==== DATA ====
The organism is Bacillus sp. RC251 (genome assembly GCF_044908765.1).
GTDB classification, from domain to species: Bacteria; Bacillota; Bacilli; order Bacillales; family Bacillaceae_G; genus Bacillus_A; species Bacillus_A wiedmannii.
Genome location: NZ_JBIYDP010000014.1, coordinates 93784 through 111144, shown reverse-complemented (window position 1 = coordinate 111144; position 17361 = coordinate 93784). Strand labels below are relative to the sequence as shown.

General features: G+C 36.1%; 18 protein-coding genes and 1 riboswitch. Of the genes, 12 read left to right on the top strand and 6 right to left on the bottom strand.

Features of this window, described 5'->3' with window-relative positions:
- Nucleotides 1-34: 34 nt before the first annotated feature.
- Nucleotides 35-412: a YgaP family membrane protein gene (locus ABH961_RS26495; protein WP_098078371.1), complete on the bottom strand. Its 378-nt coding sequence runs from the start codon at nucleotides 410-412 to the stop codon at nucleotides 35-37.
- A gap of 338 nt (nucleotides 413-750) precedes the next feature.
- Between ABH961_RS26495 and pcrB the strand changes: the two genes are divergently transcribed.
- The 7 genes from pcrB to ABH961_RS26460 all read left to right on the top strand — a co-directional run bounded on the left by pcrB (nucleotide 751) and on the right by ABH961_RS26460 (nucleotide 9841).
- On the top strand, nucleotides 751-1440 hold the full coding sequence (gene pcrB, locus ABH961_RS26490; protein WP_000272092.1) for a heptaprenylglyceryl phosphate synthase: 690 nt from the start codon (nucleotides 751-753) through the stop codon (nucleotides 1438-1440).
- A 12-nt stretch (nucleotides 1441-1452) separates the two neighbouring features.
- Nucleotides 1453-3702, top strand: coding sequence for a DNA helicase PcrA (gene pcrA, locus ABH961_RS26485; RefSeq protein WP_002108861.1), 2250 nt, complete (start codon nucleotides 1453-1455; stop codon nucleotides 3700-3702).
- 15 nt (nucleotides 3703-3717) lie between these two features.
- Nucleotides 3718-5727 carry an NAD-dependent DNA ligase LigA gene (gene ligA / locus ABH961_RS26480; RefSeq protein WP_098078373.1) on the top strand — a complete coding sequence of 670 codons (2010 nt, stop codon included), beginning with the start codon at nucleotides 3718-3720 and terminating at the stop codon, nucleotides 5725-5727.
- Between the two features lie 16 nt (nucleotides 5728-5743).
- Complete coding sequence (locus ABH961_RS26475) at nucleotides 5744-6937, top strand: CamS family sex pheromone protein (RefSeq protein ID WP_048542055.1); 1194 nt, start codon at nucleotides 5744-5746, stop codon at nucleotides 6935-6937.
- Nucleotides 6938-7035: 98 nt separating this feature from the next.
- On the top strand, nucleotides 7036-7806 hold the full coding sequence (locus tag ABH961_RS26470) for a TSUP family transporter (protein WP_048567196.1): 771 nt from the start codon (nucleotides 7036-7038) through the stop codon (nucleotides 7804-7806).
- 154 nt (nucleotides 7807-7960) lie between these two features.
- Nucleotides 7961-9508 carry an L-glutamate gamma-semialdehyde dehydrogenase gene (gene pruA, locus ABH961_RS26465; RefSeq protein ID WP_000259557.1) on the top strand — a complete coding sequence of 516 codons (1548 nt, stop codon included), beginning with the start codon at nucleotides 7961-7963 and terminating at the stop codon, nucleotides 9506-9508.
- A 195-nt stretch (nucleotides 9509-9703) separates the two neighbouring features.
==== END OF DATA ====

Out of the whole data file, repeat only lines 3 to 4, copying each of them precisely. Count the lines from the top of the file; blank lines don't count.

Genome location: NZ_JBIYDP010000014.1, coordinates 93784 through 111144, shown reverse-complemented (window position 1 = coordinate 111144; position 17361 = coordinate 93784). Strand labels below are relative to the sequence as shown.

General features: G+C 36.1%; 18 protein-coding genes and 1 riboswitch. Of the genes, 12 read left to right on the top strand and 6 right to left on the bottom strand.